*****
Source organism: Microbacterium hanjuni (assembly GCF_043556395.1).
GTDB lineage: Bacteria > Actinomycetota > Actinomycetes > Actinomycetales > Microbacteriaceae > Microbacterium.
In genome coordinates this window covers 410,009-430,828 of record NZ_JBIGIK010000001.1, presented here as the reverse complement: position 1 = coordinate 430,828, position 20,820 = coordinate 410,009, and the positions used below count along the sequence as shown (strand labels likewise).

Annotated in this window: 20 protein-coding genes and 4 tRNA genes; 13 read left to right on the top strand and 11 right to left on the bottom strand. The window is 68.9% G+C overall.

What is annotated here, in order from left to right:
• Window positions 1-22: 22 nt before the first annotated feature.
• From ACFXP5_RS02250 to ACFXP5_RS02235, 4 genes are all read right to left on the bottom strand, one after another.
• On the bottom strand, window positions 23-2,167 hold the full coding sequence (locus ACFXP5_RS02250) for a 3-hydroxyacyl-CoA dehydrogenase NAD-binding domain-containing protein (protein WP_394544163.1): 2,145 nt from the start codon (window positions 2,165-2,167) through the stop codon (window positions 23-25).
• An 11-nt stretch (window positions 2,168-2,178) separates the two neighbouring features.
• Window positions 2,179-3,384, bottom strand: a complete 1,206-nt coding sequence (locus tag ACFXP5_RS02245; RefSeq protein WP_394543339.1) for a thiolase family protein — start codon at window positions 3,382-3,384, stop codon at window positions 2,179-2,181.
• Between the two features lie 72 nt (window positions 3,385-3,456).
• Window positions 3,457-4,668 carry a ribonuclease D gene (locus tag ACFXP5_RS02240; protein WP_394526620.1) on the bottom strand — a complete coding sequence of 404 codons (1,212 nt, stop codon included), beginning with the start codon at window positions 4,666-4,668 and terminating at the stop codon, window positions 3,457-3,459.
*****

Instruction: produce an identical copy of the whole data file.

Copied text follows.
Source organism: Microbacterium hanjuni (assembly GCF_043556395.1).
GTDB lineage: Bacteria > Actinomycetota > Actinomycetes > Actinomycetales > Microbacteriaceae > Microbacterium.
In genome coordinates this window covers 410,009-430,828 of record NZ_JBIGIK010000001.1, presented here as the reverse complement: position 1 = coordinate 430,828, position 20,820 = coordinate 410,009, and the positions used below count along the sequence as shown (strand labels likewise).

Annotated in this window: 20 protein-coding genes and 4 tRNA genes; 13 read left to right on the top strand and 11 right to left on the bottom strand. The window is 68.9% G+C overall.

What is annotated here, in order from left to right:
• Window positions 1-22: 22 nt before the first annotated feature.
• From ACFXP5_RS02250 to ACFXP5_RS02235, 4 genes are all read right to left on the bottom strand, one after another.
• On the bottom strand, window positions 23-2,167 hold the full coding sequence (locus ACFXP5_RS02250) for a 3-hydroxyacyl-CoA dehydrogenase NAD-binding domain-containing protein (protein WP_394544163.1): 2,145 nt from the start codon (window positions 2,165-2,167) through the stop codon (window positions 23-25).
• An 11-nt stretch (window positions 2,168-2,178) separates the two neighbouring features.
• Window positions 2,179-3,384, bottom strand: a complete 1,206-nt coding sequence (locus tag ACFXP5_RS02245; RefSeq protein WP_394543339.1) for a thiolase family protein — start codon at window positions 3,382-3,384, stop codon at window positions 2,179-2,181.
• Between the two features lie 72 nt (window positions 3,385-3,456).
• Window positions 3,457-4,668 carry a ribonuclease D gene (locus tag ACFXP5_RS02240; protein WP_394526620.1) on the bottom strand — a complete coding sequence of 404 codons (1,212 nt, stop codon included), beginning with the start codon at window positions 4,666-4,668 and terminating at the stop codon, window positions 3,457-3,459.